Thursday, January 14, 2016

Getting to the Points

No discussion of Autopoint ephemera is complete without talking about the pocketknives the company made, and I’ve picked up a few to show you.  The first is a boxcutter-style slider knife:


These come in a wide selection of colors, and the blades are a little scary:


The imprint is inconspicuously located on the end:


The “one hand operation” knife was advertised frequently in The Rotarian, including this one from November, 1948:


There’s the top part of the thermometer/hygrometer desk piece, by the way.  And note that the pencil, which collectors call the “Rocket clip” version, is described as having a “rocker-action clip.”  Did “rocker-action” somehow morph into “rocket” in our collector’s lore?  Another story, another day . . .
The rounded barrel version replaced a flatter knife using the same mechanism, with blades by “GITS.”  Here’s one, again from The Rotarian, advertised in June, 1936:


These slider knives don’t seem to turn up all that often, maybe because the imprints are hard enough to see that they aren’t indexed properly in online auctions.

But these, from what I can tell, never turn up:


I’m venturing well outside my lane of expertise when I say this, but I do keep one eye open for Autopoint knives, first for my dad and then on my own account, and this is the only one like this I’ve ever seen.  I bought it on blind faith – the seller in an online auction said it was an Autopoint knife, and the only reason I believed them is the color of that celluloid:


Nice braiding around the edge, too - another detail not seen in the auction photos.  In researching this, I’ve run across some discussions in the knife collecting community about this celluloid, which they jokingly refer to as “MOTS,” a take off on the acronym for mother of pearl, MOP.  MOTS is short for “Mother of Toilet Seat,” because the color reminded someone in that set of a decorative toilet seat.  For whatever reason, the nickname stuck.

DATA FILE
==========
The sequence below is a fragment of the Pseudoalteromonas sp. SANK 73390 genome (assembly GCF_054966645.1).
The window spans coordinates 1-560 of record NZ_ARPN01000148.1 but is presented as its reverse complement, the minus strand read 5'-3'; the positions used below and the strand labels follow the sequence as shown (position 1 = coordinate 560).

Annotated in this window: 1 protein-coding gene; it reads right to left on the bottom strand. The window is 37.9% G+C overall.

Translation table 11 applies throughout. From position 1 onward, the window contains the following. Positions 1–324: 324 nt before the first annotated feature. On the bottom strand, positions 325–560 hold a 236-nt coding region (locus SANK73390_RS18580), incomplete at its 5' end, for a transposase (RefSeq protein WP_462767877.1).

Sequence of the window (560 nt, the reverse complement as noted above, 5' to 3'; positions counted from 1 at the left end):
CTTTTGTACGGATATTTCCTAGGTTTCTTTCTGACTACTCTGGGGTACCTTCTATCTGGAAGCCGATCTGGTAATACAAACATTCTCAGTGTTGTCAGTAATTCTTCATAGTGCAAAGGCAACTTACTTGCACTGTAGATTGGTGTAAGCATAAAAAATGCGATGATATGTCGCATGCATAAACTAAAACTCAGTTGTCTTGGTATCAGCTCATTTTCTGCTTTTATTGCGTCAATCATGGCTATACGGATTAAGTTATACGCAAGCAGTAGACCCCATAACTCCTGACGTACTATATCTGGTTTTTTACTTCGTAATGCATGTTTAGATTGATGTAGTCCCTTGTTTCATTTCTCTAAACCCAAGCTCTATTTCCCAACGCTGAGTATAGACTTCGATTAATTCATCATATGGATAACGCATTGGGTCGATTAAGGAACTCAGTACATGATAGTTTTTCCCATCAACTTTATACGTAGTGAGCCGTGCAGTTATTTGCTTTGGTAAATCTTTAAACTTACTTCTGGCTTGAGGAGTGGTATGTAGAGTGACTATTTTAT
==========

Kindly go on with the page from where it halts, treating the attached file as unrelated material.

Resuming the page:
It probably wouldn’t stick in the pen and pencil community, because so many of the decorative celluloids used in the golden age might fit that description, and none of us wants to run around thinking we’re collecting toilet seats.  I digress. . .

Examining the knife closely for confirmation that it is an Autopoint, I found no markings on the case, other than that decorative work around the edge.  The knife blades fold out like the wings of a ladybug, and there were no markings on the tangs of either blade, either (the one blade is a nice, fat nail file) . . .


And then I saw it, plain as day.  Not on the case, not on the tang – on the blade itself:


2 comments:

Anonymous said...

Hi Jon,

Sorry to bother. please check your pensofamerica email.
Thank you

Jon Veley said...

Hello, no bother at all.

My PCA email address (editor@pencollectorsofamerica.com) forwards to my regular email address, and I don't know what message I should have responded to and didn't. Please send me an email at jveley@jonathanveley.com so I know what I'm missing!

Jon